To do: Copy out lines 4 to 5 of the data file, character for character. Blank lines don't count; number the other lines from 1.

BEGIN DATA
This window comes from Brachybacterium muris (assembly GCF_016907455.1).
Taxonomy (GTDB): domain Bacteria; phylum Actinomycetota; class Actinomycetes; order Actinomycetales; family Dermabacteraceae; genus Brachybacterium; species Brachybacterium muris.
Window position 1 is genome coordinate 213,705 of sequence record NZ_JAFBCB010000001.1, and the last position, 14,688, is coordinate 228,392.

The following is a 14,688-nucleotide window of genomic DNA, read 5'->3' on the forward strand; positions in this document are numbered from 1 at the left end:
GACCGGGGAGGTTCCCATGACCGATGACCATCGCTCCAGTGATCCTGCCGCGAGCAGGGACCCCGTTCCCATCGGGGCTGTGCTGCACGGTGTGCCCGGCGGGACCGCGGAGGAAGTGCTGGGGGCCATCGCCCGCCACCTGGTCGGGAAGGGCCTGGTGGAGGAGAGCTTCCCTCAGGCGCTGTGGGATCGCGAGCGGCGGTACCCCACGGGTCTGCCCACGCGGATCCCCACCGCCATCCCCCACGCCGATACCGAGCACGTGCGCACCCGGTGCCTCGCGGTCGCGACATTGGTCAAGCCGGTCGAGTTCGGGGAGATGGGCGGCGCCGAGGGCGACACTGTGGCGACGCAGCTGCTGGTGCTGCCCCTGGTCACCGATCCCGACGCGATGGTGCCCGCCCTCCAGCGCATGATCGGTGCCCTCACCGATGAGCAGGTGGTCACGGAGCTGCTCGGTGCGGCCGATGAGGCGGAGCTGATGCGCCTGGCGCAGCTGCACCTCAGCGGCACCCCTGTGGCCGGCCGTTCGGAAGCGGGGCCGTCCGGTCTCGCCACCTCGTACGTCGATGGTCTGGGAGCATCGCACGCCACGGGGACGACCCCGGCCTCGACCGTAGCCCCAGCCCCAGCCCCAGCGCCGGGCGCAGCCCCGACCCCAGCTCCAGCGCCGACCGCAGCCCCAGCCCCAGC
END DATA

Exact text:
The following is a 14,688-nucleotide window of genomic DNA, read 5'->3' on the forward strand; positions in this document are numbered from 1 at the left end:
GACCGGGGAGGTTCCCATGACCGATGACCATCGCTCCAGTGATCCTGCCGCGAGCAGGGACCCCGTTCCCATCGGGGCTGTGCTGCACGGTGTGCCCGGCGGGACCGCGGAGGAAGTGCTGGGGGCCATCGCCCGCCACCTGGTCGGGAAGGGCCTGGTGGAGGAGAGCTTCCCTCAGGCGCTGTGGGATCGCGAGCGGCGGTACCCCACGGGTCTGCCCACGCGGATCCCCACCGCCATCCCCCACGCCGATACCGAGCACGTGCGCACCCGGTGCCTCGCGGTCGCGACATTGGTCAAGCCGGTCGAGTTCGGGGAGATGGGCGGCGCCGAGGGCGACACTGTGGCGACGCAGCTGCTGGTGCTGCCCCTGGTCACCGATCCCGACGCGATGGTGCCCGCCCTCCAGCGCATGATCGGTGCCCTCACCGATGAGCAGGTGGTCACGGAGCTGCTCGGTGCGGCCGATGAGGCGGAGCTGATGCGCCTGGCGCAGCTGCACCTCAGCGGCACCCCTGTGGCCGGCCGTTCGGAAGCGGGGCCGTCCGGTCTCGCCACCTCGTACGTCGATGGTCTGGGAGCATCGCACGCCACGGGGACGACCCCGGCCTCGACCGTAGCCCCAGCCCCAGCCCCAGCGCCGGGCGCAGCCCCGACCCCAGCTCCAGCGCCGACCGCAGCCCCAGCCCCAGC